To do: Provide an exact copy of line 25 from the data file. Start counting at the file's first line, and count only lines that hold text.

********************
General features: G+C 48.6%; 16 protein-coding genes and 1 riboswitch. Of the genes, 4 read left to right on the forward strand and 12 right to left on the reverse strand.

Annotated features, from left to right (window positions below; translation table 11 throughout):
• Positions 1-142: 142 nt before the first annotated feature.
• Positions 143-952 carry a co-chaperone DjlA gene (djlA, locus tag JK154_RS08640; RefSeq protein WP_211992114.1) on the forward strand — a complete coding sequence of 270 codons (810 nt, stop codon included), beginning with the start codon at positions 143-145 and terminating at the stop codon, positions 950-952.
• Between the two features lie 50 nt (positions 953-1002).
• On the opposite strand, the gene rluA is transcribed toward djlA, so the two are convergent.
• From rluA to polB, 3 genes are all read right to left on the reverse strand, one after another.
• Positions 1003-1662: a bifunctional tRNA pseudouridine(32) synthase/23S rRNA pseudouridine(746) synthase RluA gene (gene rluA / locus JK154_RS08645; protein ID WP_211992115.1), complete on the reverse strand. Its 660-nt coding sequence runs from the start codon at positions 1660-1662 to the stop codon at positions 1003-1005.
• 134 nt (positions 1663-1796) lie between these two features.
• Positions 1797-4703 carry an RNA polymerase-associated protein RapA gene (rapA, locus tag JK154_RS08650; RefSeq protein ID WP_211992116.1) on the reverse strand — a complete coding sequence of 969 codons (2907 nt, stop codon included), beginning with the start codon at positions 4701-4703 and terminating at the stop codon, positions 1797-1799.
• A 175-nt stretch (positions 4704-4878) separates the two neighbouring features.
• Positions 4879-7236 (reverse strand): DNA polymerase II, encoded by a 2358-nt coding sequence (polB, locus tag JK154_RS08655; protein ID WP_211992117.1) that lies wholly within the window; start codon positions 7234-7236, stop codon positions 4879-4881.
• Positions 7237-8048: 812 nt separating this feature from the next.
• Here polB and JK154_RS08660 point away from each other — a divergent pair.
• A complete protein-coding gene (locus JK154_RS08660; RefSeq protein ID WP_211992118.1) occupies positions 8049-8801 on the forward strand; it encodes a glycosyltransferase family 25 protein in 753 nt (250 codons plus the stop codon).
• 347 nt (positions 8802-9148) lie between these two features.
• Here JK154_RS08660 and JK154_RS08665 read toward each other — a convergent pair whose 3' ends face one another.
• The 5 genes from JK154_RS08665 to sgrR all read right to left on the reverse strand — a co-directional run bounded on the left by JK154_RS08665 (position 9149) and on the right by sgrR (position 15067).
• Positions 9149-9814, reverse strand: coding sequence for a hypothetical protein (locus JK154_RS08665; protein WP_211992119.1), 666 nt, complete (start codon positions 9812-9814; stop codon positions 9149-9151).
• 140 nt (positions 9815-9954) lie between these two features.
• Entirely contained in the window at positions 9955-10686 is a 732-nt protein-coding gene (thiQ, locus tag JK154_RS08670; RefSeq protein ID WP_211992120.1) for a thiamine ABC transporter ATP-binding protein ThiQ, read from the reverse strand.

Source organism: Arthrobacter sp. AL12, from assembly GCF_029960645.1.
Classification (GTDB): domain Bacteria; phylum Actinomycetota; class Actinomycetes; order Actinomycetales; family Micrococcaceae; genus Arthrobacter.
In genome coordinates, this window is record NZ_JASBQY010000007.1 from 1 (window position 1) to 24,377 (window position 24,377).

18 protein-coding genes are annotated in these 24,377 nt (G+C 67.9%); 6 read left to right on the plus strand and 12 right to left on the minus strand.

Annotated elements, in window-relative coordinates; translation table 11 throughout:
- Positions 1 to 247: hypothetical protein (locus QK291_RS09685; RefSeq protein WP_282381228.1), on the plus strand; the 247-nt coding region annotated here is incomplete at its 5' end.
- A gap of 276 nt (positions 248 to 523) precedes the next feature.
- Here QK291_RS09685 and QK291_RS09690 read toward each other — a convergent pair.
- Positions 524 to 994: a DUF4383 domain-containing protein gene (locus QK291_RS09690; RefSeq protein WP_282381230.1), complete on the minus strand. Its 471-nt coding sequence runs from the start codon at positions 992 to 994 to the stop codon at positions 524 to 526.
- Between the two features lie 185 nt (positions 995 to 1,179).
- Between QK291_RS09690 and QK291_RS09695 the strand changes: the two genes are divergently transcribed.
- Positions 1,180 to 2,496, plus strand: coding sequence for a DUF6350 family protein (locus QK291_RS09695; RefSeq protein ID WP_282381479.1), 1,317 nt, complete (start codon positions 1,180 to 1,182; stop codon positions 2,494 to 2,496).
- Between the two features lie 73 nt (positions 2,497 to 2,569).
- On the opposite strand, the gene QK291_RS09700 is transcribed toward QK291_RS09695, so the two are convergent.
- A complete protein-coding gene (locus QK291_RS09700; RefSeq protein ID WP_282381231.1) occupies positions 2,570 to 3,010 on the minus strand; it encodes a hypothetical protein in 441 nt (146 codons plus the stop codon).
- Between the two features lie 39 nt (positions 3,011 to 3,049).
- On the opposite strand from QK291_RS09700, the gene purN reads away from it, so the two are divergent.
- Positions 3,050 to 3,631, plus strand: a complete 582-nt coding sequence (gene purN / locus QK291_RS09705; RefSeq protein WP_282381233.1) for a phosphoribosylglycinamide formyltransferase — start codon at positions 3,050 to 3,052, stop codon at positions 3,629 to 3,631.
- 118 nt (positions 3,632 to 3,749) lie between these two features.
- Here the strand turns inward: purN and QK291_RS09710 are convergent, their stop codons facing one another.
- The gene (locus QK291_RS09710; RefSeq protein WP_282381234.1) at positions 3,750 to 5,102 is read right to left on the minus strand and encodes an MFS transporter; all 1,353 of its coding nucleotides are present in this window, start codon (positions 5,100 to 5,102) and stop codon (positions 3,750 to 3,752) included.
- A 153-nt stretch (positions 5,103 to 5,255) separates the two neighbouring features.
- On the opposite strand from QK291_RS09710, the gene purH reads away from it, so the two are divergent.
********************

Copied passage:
18 protein-coding genes are annotated in these 24,377 nt (G+C 67.9%); 6 read left to right on the plus strand and 12 right to left on the minus strand.